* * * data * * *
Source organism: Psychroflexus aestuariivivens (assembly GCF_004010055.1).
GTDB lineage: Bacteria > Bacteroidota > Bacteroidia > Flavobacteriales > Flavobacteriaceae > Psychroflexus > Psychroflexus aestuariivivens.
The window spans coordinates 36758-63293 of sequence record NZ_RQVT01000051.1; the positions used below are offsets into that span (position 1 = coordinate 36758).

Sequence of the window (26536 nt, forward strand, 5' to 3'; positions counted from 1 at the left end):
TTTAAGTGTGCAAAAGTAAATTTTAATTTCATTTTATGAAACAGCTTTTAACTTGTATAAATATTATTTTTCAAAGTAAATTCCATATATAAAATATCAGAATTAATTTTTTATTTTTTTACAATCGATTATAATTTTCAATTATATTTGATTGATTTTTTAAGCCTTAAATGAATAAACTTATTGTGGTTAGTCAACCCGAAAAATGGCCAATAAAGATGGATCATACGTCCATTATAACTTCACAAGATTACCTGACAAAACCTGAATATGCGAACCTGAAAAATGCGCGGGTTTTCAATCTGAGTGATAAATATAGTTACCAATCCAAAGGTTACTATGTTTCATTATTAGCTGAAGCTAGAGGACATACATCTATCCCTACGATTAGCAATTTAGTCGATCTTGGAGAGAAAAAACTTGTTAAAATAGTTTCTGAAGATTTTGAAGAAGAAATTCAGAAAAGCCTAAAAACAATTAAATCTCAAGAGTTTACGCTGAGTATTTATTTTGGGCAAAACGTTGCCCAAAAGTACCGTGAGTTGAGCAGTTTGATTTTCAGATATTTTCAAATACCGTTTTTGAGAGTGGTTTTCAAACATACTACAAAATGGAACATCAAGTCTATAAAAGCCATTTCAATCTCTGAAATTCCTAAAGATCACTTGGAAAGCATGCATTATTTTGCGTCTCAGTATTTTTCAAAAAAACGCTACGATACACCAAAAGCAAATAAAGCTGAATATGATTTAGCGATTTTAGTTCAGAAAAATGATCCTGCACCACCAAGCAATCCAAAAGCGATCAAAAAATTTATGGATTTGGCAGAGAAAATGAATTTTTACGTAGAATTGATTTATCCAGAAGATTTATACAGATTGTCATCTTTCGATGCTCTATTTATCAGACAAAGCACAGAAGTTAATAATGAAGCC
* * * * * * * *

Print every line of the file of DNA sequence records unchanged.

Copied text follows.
Source organism: Psychroflexus aestuariivivens (assembly GCF_004010055.1).
GTDB lineage: Bacteria > Bacteroidota > Bacteroidia > Flavobacteriales > Flavobacteriaceae > Psychroflexus > Psychroflexus aestuariivivens.
The window spans coordinates 36758-63293 of sequence record NZ_RQVT01000051.1; the positions used below are offsets into that span (position 1 = coordinate 36758).

Sequence of the window (26536 nt, forward strand, 5' to 3'; positions counted from 1 at the left end):
TTTAAGTGTGCAAAAGTAAATTTTAATTTCATTTTATGAAACAGCTTTTAACTTGTATAAATATTATTTTTCAAAGTAAATTCCATATATAAAATATCAGAATTAATTTTTTATTTTTTTACAATCGATTATAATTTTCAATTATATTTGATTGATTTTTTAAGCCTTAAATGAATAAACTTATTGTGGTTAGTCAACCCGAAAAATGGCCAATAAAGATGGATCATACGTCCATTATAACTTCACAAGATTACCTGACAAAACCTGAATATGCGAACCTGAAAAATGCGCGGGTTTTCAATCTGAGTGATAAATATAGTTACCAATCCAAAGGTTACTATGTTTCATTATTAGCTGAAGCTAGAGGACATACATCTATCCCTACGATTAGCAATTTAGTCGATCTTGGAGAGAAAAAACTTGTTAAAATAGTTTCTGAAGATTTTGAAGAAGAAATTCAGAAAAGCCTAAAAACAATTAAATCTCAAGAGTTTACGCTGAGTATTTATTTTGGGCAAAACGTTGCCCAAAAGTACCGTGAGTTGAGCAGTTTGATTTTCAGATATTTTCAAATACCGTTTTTGAGAGTGGTTTTCAAACATACTACAAAATGGAACATCAAGTCTATAAAAGCCATTTCAATCTCTGAAATTCCTAAAGATCACTTGGAAAGCATGCATTATTTTGCGTCTCAGTATTTTTCAAAAAAACGCTACGATACACCAAAAGCAAATAAAGCTGAATATGATTTAGCGATTTTAGTTCAGAAAAATGATCCTGCACCACCAAGCAATCCAAAAGCGATCAAAAAATTTATGGATTTGGCAGAGAAAATGAATTTTTACGTAGAATTGATTTATCCAGAAGATTTATACAGATTGTCATCTTTCGATGCTCTATTTATCAGACAAAGCACAGAAGTTAATAATGAAGCC